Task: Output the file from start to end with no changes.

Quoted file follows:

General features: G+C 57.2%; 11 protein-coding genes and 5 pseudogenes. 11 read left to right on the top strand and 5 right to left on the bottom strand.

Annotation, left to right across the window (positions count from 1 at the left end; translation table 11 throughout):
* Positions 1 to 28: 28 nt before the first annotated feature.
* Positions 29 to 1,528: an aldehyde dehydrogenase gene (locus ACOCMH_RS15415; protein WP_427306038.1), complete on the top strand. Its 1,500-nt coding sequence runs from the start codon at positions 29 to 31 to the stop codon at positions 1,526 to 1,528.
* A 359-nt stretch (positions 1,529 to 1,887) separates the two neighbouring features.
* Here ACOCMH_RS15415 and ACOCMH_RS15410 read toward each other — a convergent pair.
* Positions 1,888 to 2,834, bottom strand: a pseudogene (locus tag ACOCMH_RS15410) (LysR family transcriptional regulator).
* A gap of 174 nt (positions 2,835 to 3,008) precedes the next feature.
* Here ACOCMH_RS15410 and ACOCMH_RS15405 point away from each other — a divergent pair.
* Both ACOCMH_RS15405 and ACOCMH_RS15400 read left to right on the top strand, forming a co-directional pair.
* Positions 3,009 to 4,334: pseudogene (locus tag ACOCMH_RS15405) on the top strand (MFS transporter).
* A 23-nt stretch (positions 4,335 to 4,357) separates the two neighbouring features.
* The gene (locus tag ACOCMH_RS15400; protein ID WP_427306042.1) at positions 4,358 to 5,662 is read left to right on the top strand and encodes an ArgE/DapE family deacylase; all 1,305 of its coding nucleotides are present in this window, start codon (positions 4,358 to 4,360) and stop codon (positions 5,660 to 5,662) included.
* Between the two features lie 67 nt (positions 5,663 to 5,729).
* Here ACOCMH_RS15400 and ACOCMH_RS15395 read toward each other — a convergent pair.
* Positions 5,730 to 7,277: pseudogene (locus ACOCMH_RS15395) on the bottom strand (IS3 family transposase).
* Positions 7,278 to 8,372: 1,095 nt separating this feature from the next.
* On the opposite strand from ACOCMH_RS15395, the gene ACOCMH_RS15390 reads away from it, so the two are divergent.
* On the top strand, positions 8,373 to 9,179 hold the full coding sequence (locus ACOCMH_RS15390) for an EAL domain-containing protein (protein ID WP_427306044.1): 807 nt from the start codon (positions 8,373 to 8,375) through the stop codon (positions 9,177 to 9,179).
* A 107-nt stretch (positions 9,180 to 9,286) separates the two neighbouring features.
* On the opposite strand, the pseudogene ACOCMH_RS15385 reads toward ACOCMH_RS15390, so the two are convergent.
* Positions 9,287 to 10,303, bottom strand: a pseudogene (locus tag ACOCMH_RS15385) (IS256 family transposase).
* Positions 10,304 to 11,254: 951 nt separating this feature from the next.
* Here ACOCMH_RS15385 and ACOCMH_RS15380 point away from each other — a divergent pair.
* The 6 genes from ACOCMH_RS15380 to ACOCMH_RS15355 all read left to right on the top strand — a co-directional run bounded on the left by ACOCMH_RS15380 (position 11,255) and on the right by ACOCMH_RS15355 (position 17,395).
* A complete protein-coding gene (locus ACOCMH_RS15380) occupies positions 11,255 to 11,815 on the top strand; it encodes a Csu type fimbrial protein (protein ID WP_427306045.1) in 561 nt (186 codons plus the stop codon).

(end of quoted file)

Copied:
General features: G+C 57.2%; 11 protein-coding genes and 5 pseudogenes. 11 read left to right on the top strand and 5 right to left on the bottom strand.

Annotation, left to right across the window (positions count from 1 at the left end; translation table 11 throughout):
* Positions 1 to 28: 28 nt before the first annotated feature.
* Positions 29 to 1,528: an aldehyde dehydrogenase gene (locus ACOCMH_RS15415; protein WP_427306038.1), complete on the top strand. Its 1,500-nt coding sequence runs from the start codon at positions 29 to 31 to the stop codon at positions 1,526 to 1,528.
* A 359-nt stretch (positions 1,529 to 1,887) separates the two neighbouring features.
* Here ACOCMH_RS15415 and ACOCMH_RS15410 read toward each other — a convergent pair.
* Positions 1,888 to 2,834, bottom strand: a pseudogene (locus tag ACOCMH_RS15410) (LysR family transcriptional regulator).
* A gap of 174 nt (positions 2,835 to 3,008) precedes the next feature.
* Here ACOCMH_RS15410 and ACOCMH_RS15405 point away from each other — a divergent pair.
* Both ACOCMH_RS15405 and ACOCMH_RS15400 read left to right on the top strand, forming a co-directional pair.
* Positions 3,009 to 4,334: pseudogene (locus tag ACOCMH_RS15405) on the top strand (MFS transporter).
* A 23-nt stretch (positions 4,335 to 4,357) separates the two neighbouring features.
* The gene (locus tag ACOCMH_RS15400; protein ID WP_427306042.1) at positions 4,358 to 5,662 is read left to right on the top strand and encodes an ArgE/DapE family deacylase; all 1,305 of its coding nucleotides are present in this window, start codon (positions 4,358 to 4,360) and stop codon (positions 5,660 to 5,662) included.
* Between the two features lie 67 nt (positions 5,663 to 5,729).
* Here ACOCMH_RS15400 and ACOCMH_RS15395 read toward each other — a convergent pair.
* Positions 5,730 to 7,277: pseudogene (locus ACOCMH_RS15395) on the bottom strand (IS3 family transposase).
* Positions 7,278 to 8,372: 1,095 nt separating this feature from the next.
* On the opposite strand from ACOCMH_RS15395, the gene ACOCMH_RS15390 reads away from it, so the two are divergent.
* On the top strand, positions 8,373 to 9,179 hold the full coding sequence (locus ACOCMH_RS15390) for an EAL domain-containing protein (protein ID WP_427306044.1): 807 nt from the start codon (positions 8,373 to 8,375) through the stop codon (positions 9,177 to 9,179).
* A 107-nt stretch (positions 9,180 to 9,286) separates the two neighbouring features.
* On the opposite strand, the pseudogene ACOCMH_RS15385 reads toward ACOCMH_RS15390, so the two are convergent.
* Positions 9,287 to 10,303, bottom strand: a pseudogene (locus tag ACOCMH_RS15385) (IS256 family transposase).
* Positions 10,304 to 11,254: 951 nt separating this feature from the next.
* Here ACOCMH_RS15385 and ACOCMH_RS15380 point away from each other — a divergent pair.
* The 6 genes from ACOCMH_RS15380 to ACOCMH_RS15355 all read left to right on the top strand — a co-directional run bounded on the left by ACOCMH_RS15380 (position 11,255) and on the right by ACOCMH_RS15355 (position 17,395).
* A complete protein-coding gene (locus ACOCMH_RS15380) occupies positions 11,255 to 11,815 on the top strand; it encodes a Csu type fimbrial protein (protein ID WP_427306045.1) in 561 nt (186 codons plus the stop codon).